Testimony on HB 2557

Steve BucksteinBefore the House Business and Labor Committee

on certain exemptions from prevailing wage laws

Good afternoon Chair Schaufler and members of the Committee. My name is Steve Buckstein. I’m Senior Policy Analyst and founder of Cascade Policy Institute, a public policy research organization based in Portland.

I’m here to express my support for exempting certain projects from Oregon’s prevailing wage laws. Let me briefly tell you why.

Supporters of prevailing wage laws claim that they provide higher incomes and increase a region’s standard of living.

My question is this: Where do these higher incomes and better standard of living come from? There isn’t any free lunch in the economy. Every dollar paid above market wages is a dollar that can’t be spent or saved somewhere else.

The economic literature tells us that every public project has what are called “seen” benefits. We can see the building, and we can see the wages paid to build it. But every project also has “unseen” costs. What wasn’t built, or what spending or investment didn’t happen because the government preempted those choices?

The literature is clear that those “unseen” costs” usually outweigh the “seen” benefits. That’s often the case because there are simply too many variables for any group of government experts to make better economic decisions, overall, than people who are investing their own money.

Of course, supporters won’t admit that the prevailing wage is above the market wage in the first place. In fact, Oregon State Building Trades Council Executive Director Bob Shiprack told the Portland Development Commission last October that the prevailing wage is really the market wage in any given community. Well, if Mr. Shiprack’s statement is correct, then this hearing is unnecessary and we can all go home. Clearly, everyone knows that the prevailing wage is above the market wage; that’s why this bill is trying to exempt certain projects, so more of them can be built.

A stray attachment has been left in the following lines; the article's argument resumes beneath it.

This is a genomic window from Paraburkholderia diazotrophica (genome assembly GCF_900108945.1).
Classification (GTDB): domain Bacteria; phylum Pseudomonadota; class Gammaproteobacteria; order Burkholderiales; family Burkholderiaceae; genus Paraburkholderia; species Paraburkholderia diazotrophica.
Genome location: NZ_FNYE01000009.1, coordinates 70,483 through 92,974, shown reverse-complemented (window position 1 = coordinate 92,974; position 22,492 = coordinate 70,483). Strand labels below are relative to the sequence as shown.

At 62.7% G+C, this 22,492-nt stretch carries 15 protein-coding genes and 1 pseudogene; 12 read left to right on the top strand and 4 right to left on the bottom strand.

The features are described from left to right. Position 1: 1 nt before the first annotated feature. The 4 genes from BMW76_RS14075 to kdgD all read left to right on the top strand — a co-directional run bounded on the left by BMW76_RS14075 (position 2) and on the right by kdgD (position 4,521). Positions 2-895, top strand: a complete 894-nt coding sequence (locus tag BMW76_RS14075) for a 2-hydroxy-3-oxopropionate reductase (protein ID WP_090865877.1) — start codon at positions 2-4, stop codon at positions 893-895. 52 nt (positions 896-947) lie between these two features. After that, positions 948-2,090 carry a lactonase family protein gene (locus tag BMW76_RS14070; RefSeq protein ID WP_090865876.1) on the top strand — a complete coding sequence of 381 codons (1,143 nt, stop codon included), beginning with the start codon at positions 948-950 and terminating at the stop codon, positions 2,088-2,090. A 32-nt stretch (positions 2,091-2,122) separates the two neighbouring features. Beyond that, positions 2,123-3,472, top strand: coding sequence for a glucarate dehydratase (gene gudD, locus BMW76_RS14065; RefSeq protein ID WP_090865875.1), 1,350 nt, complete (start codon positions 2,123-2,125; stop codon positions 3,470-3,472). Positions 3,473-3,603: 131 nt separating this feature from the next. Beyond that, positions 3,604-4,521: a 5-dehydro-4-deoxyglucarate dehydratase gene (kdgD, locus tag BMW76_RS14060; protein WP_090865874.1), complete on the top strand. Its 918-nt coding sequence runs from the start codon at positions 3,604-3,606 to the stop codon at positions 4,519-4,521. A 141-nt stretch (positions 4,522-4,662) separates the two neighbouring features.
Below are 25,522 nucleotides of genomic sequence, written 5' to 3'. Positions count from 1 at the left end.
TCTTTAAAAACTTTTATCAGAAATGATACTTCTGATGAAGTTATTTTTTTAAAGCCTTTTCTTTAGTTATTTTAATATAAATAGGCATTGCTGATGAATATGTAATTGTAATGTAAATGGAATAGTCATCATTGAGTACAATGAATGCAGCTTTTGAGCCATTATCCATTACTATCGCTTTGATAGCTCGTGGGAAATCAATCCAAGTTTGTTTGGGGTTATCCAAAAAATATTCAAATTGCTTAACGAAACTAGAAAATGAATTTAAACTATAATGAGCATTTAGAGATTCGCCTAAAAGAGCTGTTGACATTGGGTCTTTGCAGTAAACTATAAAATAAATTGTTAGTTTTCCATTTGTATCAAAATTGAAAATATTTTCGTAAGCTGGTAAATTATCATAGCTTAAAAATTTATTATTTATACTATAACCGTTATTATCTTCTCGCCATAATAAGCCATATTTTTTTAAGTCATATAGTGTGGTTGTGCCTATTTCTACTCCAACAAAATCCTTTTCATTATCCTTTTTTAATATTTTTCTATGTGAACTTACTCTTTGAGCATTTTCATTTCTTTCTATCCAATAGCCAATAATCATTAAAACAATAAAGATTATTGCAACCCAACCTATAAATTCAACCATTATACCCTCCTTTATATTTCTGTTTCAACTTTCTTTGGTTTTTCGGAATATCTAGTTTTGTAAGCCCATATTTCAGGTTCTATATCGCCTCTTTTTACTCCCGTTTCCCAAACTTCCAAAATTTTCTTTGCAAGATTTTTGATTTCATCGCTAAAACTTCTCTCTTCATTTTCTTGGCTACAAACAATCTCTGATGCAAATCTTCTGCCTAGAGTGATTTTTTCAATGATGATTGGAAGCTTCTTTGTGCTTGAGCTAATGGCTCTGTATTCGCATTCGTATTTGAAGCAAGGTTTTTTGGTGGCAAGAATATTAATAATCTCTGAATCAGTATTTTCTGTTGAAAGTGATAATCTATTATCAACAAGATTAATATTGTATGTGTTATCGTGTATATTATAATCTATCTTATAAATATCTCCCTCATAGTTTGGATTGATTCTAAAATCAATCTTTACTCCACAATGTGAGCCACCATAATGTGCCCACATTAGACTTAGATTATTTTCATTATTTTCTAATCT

Pay less for labor on affordable housing units, for example, and you end up building more affordable housing units than you otherwise could. You may want to maximize wages, and maximize the number of housing units you can build, but you simply can’t achieve both those goals at the same time.

Finally, because the prevailing wage is above the market rate, you run the very real risk of pricing younger, lower-skilled and minority workers out of jobs. Such discrimination, coupled with the fact that you can build fewer projects, argue forcefully for exempting the types of projects set out in this bill from the prevailing wage laws.

Thank you for the opportunity to testify before you today. I’ll be glad to answer any questions.

Listen to the entire hearing. My testimony, including questions and lack of answers from legislators, begins at 01:07 into the hearing.

Economic Literature:

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